Spring time at Ynys-hir is very special. There are the breeding lapwings, the woodland birds in full song, sheets of bluebells and life abounds everywhere. For the staff who manage the reserve it is also a time of reflection. How well did our management work turn out? Will numbers of our key species increase? What can we do next winter to make things better?

Perhaps now is as good a time as any to look back on some of the things that we have done over the past few years that have made a difference. My list is a personal one of work that has made me feel most proud, although deciding which to write about has been difficult.

Foel Fawr would always be on my list of our achievements. I remember standing on the hillside five-years ago in a sea of bracken and regenerating rowan and wondering how we could get this habitat back into a traditional ffridd of acid grassland, heather and scattered bracken, full of fritillary butterflies and whinchats-it seemed hopeless. We decided that forestry ponies with rollers could crush the bracken and reduce its vigour and replacing the sheep grazing with our own ponies would also break up the habitat.

Bracken rolling on Foel Fawr. Photo Dave Anning

I don’t think any of us would have thought that the change that we started would happen so quickly. We now have the mixture of habitats that we want, fritillary butterflies have become far more numerous and in March the hillside is studded with violets. The arrival of nightjars on the hill was a real surprise and whinchats, although not mushrooming in number, still hold their own.

Also, on the list are lapwings. Lapwings have challenged us for a number of years, and they have caused us sleepless nights and much agonising. Numbers have fallen gradually over the past ten-years, to a low point a couple of years ago. Over this time, we have had several wetland ecologists visit, take measurements, count worms and generally give us a huge amount of advice. Lots of work to reduce rush cover, restore ditches, redesign water level management regimes and install new sluices has meant that last year lapwing numbers were significantly up and the number of fledged lapwing chick per breeding attempt was one of the best years on record at Ynys-hir.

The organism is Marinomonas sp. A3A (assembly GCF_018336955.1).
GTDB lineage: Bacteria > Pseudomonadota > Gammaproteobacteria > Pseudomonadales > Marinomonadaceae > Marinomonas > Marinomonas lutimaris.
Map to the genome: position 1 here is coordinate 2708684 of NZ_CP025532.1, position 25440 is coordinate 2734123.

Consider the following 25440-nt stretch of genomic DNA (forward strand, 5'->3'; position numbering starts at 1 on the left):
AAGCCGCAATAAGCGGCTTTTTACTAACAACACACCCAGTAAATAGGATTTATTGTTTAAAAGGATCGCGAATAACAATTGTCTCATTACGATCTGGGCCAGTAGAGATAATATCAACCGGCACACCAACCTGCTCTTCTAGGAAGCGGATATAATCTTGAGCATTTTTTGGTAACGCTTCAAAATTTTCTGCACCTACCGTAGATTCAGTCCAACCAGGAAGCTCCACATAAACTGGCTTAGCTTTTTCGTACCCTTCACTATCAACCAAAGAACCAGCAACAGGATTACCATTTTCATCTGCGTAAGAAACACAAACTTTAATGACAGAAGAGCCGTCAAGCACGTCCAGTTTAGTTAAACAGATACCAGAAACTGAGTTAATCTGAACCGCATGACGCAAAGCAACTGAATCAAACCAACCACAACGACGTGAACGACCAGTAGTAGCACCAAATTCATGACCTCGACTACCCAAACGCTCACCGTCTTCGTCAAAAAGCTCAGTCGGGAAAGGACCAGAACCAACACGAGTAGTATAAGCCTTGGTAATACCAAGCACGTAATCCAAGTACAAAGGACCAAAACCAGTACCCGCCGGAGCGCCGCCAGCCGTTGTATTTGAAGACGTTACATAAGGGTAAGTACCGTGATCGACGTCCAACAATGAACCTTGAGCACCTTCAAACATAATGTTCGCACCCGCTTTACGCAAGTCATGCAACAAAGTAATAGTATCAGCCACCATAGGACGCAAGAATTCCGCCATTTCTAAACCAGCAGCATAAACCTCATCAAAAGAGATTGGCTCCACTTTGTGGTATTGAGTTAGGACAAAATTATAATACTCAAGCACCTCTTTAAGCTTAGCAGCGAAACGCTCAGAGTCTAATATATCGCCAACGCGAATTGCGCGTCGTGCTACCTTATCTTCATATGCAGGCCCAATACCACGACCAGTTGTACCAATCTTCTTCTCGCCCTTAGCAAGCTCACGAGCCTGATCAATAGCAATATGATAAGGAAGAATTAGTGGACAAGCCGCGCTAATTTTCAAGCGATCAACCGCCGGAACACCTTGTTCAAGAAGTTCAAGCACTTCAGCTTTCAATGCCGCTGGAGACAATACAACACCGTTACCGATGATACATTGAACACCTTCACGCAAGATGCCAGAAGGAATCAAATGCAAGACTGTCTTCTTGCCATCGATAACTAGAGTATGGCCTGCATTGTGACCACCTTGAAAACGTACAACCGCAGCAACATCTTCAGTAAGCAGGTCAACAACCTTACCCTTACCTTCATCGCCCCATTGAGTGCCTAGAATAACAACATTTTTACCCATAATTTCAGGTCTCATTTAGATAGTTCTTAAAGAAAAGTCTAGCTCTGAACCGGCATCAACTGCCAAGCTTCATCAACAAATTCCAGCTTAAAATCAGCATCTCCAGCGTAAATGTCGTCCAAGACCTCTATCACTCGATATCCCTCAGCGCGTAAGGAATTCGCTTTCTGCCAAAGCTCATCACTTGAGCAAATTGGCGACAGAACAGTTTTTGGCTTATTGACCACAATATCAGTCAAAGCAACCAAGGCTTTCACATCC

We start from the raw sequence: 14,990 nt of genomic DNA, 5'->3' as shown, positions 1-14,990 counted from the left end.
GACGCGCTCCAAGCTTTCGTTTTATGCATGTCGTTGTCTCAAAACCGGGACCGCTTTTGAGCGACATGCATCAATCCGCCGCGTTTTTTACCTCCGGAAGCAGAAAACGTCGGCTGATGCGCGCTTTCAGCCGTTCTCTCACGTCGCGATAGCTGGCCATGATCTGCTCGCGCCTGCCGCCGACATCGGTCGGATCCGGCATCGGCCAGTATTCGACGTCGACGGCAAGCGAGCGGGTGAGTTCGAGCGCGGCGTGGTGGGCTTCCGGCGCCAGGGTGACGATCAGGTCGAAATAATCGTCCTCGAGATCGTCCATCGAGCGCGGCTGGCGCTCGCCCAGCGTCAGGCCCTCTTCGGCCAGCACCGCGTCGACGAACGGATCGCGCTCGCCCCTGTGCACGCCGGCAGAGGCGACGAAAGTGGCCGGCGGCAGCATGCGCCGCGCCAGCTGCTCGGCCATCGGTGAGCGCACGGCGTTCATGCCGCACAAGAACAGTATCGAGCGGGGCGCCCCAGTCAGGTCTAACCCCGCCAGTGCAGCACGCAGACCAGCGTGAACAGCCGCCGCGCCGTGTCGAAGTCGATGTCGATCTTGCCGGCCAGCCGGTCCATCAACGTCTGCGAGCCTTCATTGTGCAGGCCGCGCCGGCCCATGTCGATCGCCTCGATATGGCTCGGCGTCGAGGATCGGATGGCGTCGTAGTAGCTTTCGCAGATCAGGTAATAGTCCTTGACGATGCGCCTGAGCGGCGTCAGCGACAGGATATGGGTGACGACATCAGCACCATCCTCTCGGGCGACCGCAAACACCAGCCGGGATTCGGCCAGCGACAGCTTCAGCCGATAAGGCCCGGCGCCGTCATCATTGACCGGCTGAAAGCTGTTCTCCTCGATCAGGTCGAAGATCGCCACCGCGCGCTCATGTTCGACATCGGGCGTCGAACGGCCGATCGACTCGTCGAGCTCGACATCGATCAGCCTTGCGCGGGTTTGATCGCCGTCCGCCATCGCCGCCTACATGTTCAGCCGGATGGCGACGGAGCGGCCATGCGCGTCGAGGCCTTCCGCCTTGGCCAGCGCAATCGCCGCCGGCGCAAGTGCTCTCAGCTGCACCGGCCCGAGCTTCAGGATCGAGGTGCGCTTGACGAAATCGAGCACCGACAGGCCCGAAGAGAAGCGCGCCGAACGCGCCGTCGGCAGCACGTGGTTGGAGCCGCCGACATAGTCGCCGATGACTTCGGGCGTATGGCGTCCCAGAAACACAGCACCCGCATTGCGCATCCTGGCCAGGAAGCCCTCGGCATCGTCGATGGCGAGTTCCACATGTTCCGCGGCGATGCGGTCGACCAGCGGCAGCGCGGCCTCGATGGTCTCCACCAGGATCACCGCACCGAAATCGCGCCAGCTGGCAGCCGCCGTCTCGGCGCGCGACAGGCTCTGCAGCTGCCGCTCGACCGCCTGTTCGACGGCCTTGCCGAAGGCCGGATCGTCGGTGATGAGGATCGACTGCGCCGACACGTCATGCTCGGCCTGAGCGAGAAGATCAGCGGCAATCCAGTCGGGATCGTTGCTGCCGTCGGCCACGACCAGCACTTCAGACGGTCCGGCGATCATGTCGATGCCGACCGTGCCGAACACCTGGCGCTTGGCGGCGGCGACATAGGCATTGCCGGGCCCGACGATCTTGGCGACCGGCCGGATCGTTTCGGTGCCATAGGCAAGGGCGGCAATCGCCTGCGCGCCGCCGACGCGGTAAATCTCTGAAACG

Lapwing at Lodge Farm. Photo Tom Kistruck

Technically, this work has been very difficult with detailed analysis of soil conditions, water levels and topography. However, the biggest steps forward on our lowland wet grassland are still to be made. A new predator fence is planned this summer and a new management regime is being rolled out that will see new opportunities for more breeding waders over the next few years.

Finally, there are the Marian Mawr pools. Over time they have changed from an open pools system to being enclosed by scrub and they rarely attracted waders-as a rule robins and blackcaps on a wader scrape are never a good sign. This area is one of our biggest visitor attractions and we decided that we ought to get more birds back here. We have over the years removed scrub, cut rush, varied water levels and put out grain in the winter to entice the birds back in. Highlights over the past four years on the pools have included Temminck’s stint, avocet, wood sandpiper, great egret, garganey and long-tailed duck, but it is the return of lapwings that was the biggest surprise with up to eight pairs now nesting. With regular black-tailed godwits and ruff, these pools during the spring and autumn can be an excellent birdwatching spectacle.

Great white egret in flight. Photo Tom Kistruck

Ynys-hir now has a new management plan that will drive the reserve forward over the next five-years. In a following post I will talk about some of the changes that we are planning.

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